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Backcountry avalanche terrain in this area of Colorado has been incredibly dangerous. Even before recent storms dropped several feet of snow in places, the snowpack was so unstable that people were remotely triggering avalanches that ran in odd places, such as through incredibly dense timber from tiny starting zones. These types of lengthy avalanche danger cycles are nothing new to Colorado — or really nearly any region of cold, high altitude mountains. Thin snowpack combined with cold equals recrystalization of the snow; more snow accumulates on top of the weak crystals, and the whole conglomeration ends up sitting there like a time bomb waiting for a fuse.
Sadly, the fuse this past Tuesday was Aspen local John Joseph Kelley, who died in an avalanche near the Lindley Hut.
This tragedy brings a few things to mind. Yes, it’s easy to focus on the fact that Kelley wasn’t wearing a beacon and his companions couldn’t do a companion rescue. But look beyond that obvious lesson (according to reports, significant trauma was a factor, so as always the beacon was a last resort anyway). Following is some of the schooling myself and friends got over the past weeks. Yep, always learning.
After we remotely triggered an alarming and deadly avalanche a few weeks ago (we were on a ridge, following a safe route), it was obvious that we had an exceptionally dangerous situation in this region. After realizing the reality of our dire snowpack, the first thing that came to our minds is that we had to ramp up our level of caution to levels that can look ridiculous and are hard to sustain. As a result, we subsequently skied some very conservative terrain that day, to the point of not getting in much in the way of turns — but adhering to the mindset that we were out on a “tour,” and we’d just enjoy ourselves no matter what. But a few days later we still had another close call.
We were in the same area, skiing super conservatively, but the approach to one of our favorite zones crosses the runout of a huge avalanche path. The thing only runs once a year or so, but we all commented that the monster looked primed and ready, and thus worthy of caution. So on the way in we crossed one at a time, near the lowest historical run of the path where it only reaches on bigger years.
Then, on the journey back we let our guard down. Due to various circumstances (including the desire to make about four more turns) we ended up a bit higher on the path . We were still in the runout, but in an area that gets hit nearly every time the path slides. We crossed quickly, one at a time, and returned home. Later that day, someone else who was there after we left told me that about 1/2 hour after we crossed, the path ran big and covered our tracks. If the path did slide while you were crossing near the middle, it’s too wide to do a quick exit before getting hit. Whoa. Thirty minutes from one of us possibly getting killed. That to me was too close.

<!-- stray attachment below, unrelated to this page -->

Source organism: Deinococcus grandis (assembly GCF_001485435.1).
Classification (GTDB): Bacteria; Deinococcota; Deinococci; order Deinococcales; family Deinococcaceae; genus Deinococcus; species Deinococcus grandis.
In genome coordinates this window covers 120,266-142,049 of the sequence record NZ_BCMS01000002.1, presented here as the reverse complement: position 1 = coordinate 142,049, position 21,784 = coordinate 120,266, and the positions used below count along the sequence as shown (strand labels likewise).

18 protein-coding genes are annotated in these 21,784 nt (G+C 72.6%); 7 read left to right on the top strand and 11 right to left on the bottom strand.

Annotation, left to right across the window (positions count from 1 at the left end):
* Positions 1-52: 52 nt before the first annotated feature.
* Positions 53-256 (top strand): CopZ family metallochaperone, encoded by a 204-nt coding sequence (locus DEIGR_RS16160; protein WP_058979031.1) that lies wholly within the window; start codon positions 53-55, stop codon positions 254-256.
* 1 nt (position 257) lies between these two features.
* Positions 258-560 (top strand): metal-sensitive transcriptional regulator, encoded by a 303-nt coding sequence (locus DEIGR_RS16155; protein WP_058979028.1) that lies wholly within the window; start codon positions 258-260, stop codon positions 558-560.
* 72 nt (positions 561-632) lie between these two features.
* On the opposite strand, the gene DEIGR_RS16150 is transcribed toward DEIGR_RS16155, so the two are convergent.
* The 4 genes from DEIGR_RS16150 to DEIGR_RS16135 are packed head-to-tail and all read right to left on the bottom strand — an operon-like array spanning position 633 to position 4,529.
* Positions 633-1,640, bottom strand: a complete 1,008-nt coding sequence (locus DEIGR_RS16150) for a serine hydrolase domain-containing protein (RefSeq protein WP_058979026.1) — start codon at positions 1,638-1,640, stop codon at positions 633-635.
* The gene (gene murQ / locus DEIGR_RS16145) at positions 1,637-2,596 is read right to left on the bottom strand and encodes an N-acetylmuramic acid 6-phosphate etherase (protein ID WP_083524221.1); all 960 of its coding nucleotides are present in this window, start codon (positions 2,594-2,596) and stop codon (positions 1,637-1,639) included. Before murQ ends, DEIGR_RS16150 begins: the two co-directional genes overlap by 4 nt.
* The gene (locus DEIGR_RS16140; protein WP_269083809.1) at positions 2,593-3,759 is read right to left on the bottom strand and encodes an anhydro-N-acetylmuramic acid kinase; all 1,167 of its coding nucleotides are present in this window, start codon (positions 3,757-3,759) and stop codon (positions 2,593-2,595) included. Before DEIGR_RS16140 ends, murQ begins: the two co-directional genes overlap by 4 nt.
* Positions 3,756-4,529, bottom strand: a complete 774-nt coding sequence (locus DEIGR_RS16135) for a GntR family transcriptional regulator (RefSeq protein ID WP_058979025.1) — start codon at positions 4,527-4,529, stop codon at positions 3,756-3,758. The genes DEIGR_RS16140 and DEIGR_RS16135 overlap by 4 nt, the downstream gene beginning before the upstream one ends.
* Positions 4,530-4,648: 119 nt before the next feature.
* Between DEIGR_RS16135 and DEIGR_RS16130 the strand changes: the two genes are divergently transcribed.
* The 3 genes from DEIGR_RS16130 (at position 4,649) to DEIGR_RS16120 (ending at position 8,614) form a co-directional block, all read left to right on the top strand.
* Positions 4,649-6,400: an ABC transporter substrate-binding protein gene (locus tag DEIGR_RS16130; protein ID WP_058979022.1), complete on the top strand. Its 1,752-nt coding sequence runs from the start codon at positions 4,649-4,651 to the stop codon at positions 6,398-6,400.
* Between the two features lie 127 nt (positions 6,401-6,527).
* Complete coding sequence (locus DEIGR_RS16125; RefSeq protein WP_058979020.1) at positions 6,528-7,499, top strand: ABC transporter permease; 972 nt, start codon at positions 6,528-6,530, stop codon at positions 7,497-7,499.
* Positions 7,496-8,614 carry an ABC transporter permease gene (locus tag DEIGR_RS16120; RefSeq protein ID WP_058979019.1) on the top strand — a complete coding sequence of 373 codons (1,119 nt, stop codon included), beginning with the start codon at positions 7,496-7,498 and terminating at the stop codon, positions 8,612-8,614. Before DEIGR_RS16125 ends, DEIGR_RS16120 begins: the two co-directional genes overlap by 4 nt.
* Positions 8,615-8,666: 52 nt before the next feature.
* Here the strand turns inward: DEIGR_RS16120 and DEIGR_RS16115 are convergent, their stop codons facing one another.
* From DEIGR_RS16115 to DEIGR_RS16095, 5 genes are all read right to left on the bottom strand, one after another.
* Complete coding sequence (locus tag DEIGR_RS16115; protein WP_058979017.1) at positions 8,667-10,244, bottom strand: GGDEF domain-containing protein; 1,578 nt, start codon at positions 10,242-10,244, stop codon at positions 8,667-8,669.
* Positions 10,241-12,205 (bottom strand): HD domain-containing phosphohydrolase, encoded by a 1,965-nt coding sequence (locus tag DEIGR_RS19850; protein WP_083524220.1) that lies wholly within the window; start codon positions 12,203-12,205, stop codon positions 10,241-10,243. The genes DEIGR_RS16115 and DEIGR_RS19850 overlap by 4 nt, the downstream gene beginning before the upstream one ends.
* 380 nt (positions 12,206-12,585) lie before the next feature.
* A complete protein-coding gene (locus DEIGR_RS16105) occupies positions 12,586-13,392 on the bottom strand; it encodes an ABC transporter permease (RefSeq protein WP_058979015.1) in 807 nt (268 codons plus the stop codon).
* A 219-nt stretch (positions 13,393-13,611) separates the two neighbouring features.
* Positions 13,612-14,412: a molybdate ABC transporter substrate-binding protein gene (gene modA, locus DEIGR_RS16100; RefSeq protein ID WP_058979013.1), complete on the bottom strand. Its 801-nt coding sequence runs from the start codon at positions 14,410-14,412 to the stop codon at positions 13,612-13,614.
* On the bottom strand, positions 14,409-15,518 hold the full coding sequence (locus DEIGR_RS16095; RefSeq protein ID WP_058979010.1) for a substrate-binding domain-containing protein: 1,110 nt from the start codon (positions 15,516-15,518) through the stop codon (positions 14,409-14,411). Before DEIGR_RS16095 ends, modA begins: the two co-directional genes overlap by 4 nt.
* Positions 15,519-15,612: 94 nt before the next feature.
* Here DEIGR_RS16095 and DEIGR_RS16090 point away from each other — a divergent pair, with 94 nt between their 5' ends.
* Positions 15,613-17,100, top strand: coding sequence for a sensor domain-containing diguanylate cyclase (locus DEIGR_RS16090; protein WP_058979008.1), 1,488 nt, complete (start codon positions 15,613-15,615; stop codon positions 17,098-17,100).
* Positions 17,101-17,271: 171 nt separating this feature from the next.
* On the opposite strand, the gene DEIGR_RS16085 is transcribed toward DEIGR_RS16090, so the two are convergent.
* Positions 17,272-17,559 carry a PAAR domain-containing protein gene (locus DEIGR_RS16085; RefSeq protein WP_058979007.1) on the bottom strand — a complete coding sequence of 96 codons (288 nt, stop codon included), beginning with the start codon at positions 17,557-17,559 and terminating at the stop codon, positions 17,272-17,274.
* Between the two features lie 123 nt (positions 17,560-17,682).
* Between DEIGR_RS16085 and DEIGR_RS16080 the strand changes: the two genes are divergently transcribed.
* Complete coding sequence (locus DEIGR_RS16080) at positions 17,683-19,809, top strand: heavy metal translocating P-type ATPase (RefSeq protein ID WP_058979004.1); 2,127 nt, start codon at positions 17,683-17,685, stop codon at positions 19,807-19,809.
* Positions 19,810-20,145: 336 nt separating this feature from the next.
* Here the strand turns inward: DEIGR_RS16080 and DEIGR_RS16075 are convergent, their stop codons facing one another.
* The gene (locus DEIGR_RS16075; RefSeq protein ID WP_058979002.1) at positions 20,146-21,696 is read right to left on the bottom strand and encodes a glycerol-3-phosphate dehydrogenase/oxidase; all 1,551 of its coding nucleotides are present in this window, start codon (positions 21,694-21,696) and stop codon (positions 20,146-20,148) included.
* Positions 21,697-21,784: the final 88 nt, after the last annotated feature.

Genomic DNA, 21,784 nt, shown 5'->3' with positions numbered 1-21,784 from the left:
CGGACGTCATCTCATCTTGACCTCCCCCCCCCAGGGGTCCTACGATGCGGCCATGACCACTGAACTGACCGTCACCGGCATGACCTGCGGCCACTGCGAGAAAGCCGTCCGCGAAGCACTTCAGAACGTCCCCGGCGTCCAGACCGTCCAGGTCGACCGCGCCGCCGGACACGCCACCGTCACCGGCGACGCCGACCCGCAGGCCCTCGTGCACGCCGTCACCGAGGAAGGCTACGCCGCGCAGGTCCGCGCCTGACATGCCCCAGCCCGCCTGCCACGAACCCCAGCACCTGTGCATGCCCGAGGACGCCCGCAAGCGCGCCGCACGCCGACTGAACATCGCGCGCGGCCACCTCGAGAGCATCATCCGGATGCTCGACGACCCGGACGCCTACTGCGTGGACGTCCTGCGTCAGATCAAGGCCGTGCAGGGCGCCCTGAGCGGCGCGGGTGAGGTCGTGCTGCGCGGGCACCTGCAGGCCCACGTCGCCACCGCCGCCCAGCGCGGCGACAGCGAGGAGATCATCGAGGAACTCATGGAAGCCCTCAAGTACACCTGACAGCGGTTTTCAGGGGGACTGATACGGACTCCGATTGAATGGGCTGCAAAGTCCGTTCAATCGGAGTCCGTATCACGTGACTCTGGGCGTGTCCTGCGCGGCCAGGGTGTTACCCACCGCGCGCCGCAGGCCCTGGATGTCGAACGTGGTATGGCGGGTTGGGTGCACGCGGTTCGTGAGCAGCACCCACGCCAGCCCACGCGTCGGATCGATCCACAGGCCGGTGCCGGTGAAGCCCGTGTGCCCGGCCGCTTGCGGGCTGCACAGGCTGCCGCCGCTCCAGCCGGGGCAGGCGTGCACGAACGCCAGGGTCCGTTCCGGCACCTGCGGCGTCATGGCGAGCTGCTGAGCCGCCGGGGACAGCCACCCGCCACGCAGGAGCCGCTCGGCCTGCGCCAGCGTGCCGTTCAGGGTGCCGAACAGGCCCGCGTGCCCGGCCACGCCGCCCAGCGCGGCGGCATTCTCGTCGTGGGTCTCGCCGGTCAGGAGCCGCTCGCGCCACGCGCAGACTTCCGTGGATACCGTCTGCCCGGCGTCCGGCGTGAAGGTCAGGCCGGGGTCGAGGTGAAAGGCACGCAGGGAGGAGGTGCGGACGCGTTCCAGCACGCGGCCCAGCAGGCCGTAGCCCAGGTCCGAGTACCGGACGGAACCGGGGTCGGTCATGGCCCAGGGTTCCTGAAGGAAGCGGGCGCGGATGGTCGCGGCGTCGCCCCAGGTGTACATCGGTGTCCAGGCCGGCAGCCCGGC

Mistake, we let our guard down because we just couldn’t make the leap to the level of caution that would have taken us lower on the path. In fact, on the return we’d even discussed crossing higher, so as to avoid climbing in and out of a small gully that requires some inconvenient side stepping.
Takehome: The craft of avalanche safety requires much thinking and acting outside your day-to-day routines. It’s easy to learn how to evaluate snowpack safety, especially when you live near or in the areas you ski. But what you do with your evaluation is a whole other story. My advice is to be radical. If you live and play in a mid-continental snowpack (or for that matter, in any snow climate), be willing to dial your expectations and resulting actions back so far you may hardly feel like you’re “skiing,” in the sense of modern climbing for turns. But you’ll stay alive so that when it does get good, and it will, you’ll be there to enjoy it.
We send our condolences to Kelley’s family and friends, and want to reemphasize that a snowpack this tricky is incredibly tough to deal with both intellectually and on a gut level. Thus, any of us could have ended up in Kelley’s situation — beacon or no beacon.
WildSnow.com publisher emeritus and founder Lou (Louis Dawson) has a 50+ years career in climbing, backcountry skiing and ski mountaineering. He was the first person in history to ski down all 54 Colorado 14,000-foot peaks, has authored numerous books about about backcountry skiing, and has skied from the summit of Denali in Alaska, North America’s highest mountain. For more about Lou, please see his personal website at https://www.loudawson.com/ (Blogger stats: 5 foot 10 inches (178 cm) tall, 160 lbs (72574.8 grams).